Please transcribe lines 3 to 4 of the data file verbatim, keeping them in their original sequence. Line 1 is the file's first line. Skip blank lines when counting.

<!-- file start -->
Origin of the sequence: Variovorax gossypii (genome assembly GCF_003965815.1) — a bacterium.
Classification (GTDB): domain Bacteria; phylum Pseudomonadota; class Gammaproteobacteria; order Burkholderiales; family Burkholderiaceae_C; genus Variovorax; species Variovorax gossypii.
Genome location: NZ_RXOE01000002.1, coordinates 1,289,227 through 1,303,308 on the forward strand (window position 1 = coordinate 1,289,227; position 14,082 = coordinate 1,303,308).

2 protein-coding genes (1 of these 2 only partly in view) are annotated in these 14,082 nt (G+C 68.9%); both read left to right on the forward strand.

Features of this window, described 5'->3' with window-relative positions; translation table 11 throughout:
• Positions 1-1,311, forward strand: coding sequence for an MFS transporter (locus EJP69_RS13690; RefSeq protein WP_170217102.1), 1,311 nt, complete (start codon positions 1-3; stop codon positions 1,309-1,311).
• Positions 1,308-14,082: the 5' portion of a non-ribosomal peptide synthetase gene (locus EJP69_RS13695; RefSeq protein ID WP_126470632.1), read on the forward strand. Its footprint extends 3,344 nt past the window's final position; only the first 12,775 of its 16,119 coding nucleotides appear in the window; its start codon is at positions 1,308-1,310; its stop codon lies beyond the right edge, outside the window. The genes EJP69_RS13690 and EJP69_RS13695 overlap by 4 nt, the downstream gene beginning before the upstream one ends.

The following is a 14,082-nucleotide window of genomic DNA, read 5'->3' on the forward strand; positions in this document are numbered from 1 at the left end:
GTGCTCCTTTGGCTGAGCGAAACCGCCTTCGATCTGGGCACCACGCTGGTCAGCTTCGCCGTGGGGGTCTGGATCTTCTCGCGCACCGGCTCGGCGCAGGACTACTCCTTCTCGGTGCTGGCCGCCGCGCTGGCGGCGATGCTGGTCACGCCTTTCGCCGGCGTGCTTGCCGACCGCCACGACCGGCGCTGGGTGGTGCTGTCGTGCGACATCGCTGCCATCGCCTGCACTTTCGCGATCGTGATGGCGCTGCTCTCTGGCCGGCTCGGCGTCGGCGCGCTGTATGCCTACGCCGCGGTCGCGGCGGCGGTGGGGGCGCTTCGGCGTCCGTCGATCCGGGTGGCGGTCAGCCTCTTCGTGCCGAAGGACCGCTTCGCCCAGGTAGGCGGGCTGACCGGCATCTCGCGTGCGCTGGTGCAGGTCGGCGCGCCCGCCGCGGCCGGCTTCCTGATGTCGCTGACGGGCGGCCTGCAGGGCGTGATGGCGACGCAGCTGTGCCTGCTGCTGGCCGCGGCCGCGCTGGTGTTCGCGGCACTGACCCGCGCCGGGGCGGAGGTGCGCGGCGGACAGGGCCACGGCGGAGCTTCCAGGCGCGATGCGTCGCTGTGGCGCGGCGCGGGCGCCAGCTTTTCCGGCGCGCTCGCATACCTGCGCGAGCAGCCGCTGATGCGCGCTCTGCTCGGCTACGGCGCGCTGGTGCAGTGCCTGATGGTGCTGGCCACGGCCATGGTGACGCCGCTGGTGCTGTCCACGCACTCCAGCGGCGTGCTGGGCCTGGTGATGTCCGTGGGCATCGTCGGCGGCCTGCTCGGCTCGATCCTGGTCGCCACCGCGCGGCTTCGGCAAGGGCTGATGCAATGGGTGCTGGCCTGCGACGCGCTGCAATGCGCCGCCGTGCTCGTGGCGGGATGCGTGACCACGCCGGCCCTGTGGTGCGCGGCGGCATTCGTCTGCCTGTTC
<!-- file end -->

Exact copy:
Genome location: NZ_RXOE01000002.1, coordinates 1,289,227 through 1,303,308 on the forward strand (window position 1 = coordinate 1,289,227; position 14,082 = coordinate 1,303,308).

2 protein-coding genes (1 of these 2 only partly in view) are annotated in these 14,082 nt (G+C 68.9%); both read left to right on the forward strand.